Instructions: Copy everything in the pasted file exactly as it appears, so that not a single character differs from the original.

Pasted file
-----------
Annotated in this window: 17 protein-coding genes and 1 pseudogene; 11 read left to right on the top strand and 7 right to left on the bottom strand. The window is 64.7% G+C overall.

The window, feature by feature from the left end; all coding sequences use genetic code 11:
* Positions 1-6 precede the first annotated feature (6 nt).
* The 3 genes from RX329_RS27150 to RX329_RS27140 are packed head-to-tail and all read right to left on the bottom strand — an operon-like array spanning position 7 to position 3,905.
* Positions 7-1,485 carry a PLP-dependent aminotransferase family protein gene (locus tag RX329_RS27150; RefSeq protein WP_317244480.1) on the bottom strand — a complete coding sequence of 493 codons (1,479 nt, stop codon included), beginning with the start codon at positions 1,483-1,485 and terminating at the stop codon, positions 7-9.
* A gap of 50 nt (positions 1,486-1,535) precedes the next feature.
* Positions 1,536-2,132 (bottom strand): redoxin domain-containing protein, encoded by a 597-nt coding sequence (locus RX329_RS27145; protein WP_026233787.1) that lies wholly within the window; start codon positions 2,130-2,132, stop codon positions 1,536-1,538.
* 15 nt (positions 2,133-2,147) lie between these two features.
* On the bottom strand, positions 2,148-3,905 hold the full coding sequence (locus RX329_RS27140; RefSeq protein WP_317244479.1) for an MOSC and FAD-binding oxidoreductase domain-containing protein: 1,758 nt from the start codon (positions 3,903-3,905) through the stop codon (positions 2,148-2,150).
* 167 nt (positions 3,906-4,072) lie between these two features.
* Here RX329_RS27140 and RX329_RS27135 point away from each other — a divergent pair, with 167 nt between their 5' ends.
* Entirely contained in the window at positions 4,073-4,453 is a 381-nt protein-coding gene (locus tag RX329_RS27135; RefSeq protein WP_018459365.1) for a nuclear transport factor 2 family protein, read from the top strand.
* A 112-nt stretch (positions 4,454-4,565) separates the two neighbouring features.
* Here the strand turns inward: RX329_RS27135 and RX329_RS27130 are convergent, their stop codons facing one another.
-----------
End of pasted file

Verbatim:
Annotated in this window: 17 protein-coding genes and 1 pseudogene; 11 read left to right on the top strand and 7 right to left on the bottom strand. The window is 64.7% G+C overall.

The window, feature by feature from the left end; all coding sequences use genetic code 11:
* Positions 1-6 precede the first annotated feature (6 nt).
* The 3 genes from RX329_RS27150 to RX329_RS27140 are packed head-to-tail and all read right to left on the bottom strand — an operon-like array spanning position 7 to position 3,905.
* Positions 7-1,485 carry a PLP-dependent aminotransferase family protein gene (locus tag RX329_RS27150; RefSeq protein WP_317244480.1) on the bottom strand — a complete coding sequence of 493 codons (1,479 nt, stop codon included), beginning with the start codon at positions 1,483-1,485 and terminating at the stop codon, positions 7-9.
* A gap of 50 nt (positions 1,486-1,535) precedes the next feature.
* Positions 1,536-2,132 (bottom strand): redoxin domain-containing protein, encoded by a 597-nt coding sequence (locus RX329_RS27145; protein WP_026233787.1) that lies wholly within the window; start codon positions 2,130-2,132, stop codon positions 1,536-1,538.
* 15 nt (positions 2,133-2,147) lie between these two features.
* On the bottom strand, positions 2,148-3,905 hold the full coding sequence (locus RX329_RS27140; RefSeq protein WP_317244479.1) for an MOSC and FAD-binding oxidoreductase domain-containing protein: 1,758 nt from the start codon (positions 3,903-3,905) through the stop codon (positions 2,148-2,150).
* 167 nt (positions 3,906-4,072) lie between these two features.
* Here RX329_RS27140 and RX329_RS27135 point away from each other — a divergent pair, with 167 nt between their 5' ends.
* Entirely contained in the window at positions 4,073-4,453 is a 381-nt protein-coding gene (locus tag RX329_RS27135; RefSeq protein WP_018459365.1) for a nuclear transport factor 2 family protein, read from the top strand.
* A 112-nt stretch (positions 4,454-4,565) separates the two neighbouring features.
* Here the strand turns inward: RX329_RS27135 and RX329_RS27130 are convergent, their stop codons facing one another.